On Tuesday, Maine Family Policy Council spokesman Michael Hein said the organization is prepared to re-enter the fray should similar legislation be submitted in the coming session.

The organization will “marshal grass-roots support for the legislation … to encourage and mobilize concerned pro-family Mainers to contact their legislators in support of this bill,” Hein said.

He added that the policy council “fully expects additional support for this parental notification legislation from many sources, including churches and pastors, to include the Catholic Diocese of Portland.”

Marc Mutty, director of public policy for the diocese, said it had been supportive of the initial bill and likely would line up behind a revised version.

“We haven’t seen it, but we are philosophically supportive,” he said. All minors should have the benefit of sharing medical decisions with their parents, he said.

Data provided by the Family Planning Association indicate that adolescents are less likely to use health services without the guarantee of confidentiality. Fewer than 20 percent of teens say they would seek access to birth control if parental notification were required, according to the association. It said its research also shows that mandatory parental consent laws fail to persuade minor children to share their health concerns with parents.

Especially in cases of rape or incest, McPhee said, requiring parental notification or consent can jeopardize a minor’s safety.

And while most teens do consult at least one parent in their health care concerns, she said, “the data is clear that young people will stop using birth control if they have to inform their parents.”

In recent years, Maine has gone from having one of the highest teen pregnancy rates to the fifth-lowest in the nation, McPhee said, despite 45 percent of the state’s high school students reporting they are sexually active.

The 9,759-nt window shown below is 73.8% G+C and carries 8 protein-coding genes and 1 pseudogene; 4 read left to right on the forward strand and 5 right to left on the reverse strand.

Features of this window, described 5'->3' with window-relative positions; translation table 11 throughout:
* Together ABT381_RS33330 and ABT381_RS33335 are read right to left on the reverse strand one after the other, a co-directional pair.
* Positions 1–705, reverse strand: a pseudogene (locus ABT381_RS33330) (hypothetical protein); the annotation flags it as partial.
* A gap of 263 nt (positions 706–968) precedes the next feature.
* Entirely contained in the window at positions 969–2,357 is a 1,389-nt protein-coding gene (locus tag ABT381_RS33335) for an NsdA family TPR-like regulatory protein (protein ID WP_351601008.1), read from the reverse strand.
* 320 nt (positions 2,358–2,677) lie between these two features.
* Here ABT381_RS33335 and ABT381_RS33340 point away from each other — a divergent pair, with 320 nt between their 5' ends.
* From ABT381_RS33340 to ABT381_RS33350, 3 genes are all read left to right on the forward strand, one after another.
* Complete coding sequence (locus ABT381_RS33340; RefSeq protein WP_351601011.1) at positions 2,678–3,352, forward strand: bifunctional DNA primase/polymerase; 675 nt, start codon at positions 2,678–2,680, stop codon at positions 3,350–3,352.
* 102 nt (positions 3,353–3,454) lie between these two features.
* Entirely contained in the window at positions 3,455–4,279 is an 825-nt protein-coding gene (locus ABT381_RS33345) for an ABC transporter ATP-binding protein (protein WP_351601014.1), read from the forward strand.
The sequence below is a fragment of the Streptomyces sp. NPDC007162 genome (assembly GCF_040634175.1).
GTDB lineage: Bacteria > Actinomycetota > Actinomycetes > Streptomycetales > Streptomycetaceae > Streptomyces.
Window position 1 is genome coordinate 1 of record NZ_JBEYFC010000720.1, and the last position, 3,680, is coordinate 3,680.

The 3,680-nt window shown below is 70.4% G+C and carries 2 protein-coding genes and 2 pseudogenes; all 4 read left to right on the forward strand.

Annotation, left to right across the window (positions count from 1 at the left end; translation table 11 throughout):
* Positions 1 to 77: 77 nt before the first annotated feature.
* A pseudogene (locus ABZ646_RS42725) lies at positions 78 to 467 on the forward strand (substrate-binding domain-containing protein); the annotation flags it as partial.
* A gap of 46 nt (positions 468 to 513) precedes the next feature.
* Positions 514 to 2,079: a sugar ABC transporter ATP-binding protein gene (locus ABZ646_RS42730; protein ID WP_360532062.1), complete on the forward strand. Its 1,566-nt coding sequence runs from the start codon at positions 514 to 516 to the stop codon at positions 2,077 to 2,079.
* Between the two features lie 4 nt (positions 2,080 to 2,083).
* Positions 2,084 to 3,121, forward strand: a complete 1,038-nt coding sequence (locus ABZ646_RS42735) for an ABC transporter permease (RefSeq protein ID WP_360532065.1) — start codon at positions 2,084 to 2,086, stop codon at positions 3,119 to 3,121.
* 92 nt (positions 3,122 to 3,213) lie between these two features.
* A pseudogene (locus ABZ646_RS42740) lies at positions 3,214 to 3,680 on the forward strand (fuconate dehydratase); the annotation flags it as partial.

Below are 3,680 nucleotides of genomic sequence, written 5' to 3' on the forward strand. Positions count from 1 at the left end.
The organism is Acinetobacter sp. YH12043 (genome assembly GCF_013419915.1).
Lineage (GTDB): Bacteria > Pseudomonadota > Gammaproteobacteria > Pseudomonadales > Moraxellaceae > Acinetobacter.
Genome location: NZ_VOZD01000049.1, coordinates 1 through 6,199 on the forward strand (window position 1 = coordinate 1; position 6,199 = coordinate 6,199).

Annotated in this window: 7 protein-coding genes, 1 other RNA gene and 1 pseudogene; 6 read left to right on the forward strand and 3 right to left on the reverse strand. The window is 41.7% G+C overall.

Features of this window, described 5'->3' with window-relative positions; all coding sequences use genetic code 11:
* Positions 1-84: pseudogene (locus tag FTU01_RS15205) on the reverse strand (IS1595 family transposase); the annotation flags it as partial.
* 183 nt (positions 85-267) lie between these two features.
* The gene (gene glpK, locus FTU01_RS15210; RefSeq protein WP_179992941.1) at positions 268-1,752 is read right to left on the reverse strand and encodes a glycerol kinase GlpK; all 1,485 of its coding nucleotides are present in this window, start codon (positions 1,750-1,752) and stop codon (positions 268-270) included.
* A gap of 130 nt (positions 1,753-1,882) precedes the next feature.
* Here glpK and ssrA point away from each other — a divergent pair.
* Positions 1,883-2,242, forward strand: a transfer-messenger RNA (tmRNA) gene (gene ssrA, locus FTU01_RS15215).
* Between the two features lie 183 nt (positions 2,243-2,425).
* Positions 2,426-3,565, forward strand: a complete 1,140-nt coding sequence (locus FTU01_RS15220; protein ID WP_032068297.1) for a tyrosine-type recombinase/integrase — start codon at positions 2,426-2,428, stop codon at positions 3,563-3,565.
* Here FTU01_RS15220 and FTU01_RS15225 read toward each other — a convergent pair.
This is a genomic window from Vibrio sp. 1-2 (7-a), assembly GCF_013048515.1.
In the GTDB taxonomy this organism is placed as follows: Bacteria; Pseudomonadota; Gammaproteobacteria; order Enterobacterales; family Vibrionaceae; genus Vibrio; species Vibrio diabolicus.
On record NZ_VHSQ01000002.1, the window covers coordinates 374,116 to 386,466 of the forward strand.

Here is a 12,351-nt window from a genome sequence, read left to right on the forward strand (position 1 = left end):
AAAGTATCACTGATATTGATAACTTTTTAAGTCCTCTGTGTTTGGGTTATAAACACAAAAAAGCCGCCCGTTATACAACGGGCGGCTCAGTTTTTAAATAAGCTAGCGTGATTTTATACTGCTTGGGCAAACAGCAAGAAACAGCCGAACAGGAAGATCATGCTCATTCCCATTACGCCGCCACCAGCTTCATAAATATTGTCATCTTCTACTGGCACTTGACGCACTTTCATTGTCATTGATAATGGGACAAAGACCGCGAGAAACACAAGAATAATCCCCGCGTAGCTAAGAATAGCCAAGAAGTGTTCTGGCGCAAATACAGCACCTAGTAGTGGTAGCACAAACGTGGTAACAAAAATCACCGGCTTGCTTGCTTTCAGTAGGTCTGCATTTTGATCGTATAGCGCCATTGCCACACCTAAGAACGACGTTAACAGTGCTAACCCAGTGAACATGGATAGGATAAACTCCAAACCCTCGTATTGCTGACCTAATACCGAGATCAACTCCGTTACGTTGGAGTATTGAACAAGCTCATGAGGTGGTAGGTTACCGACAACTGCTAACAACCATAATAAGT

“Maine is neither ahead of other states nor behind” when it comes to minors’ access to contraception, according to Laura Harper of the Maine Women’s Lobby. According to a recent analysis of states’ policies by the Guttmacher Institute, which seeks to improve sexual and reproductive health, 21 states and the District of Columbia allow minors unrestricted consent to contraceptive services, while 25, including Maine, impose some restrictions.

In addition to physician concerns over a potential health hazard, states with restrictions permit minors to consent to contraceptive services if they are married, if they are parents, if they previously have been pregnant, if they are high school graduates or if they meet certain other requirements.

Maine’s laws have been on the books since 1973, Harper said, and have the support of the Maine Medical Association, the Maine Children’s Alliance, the Maine chapter of the American Academy of Pediatrics and other groups.

The Family Planning Association of Maine’s first public meeting on the parental consent issue will take place at 6 p.m. Tuesday, Dec. 2, at Penquis Health Services, 262 Harlow St., Bangor.

In addition, the association plans public meetings in Augusta, Biddeford, Calais, Lewiston, Rockland and South Paris.

For information, call 772-3841 or e-mail lcudlitz@fpam.org.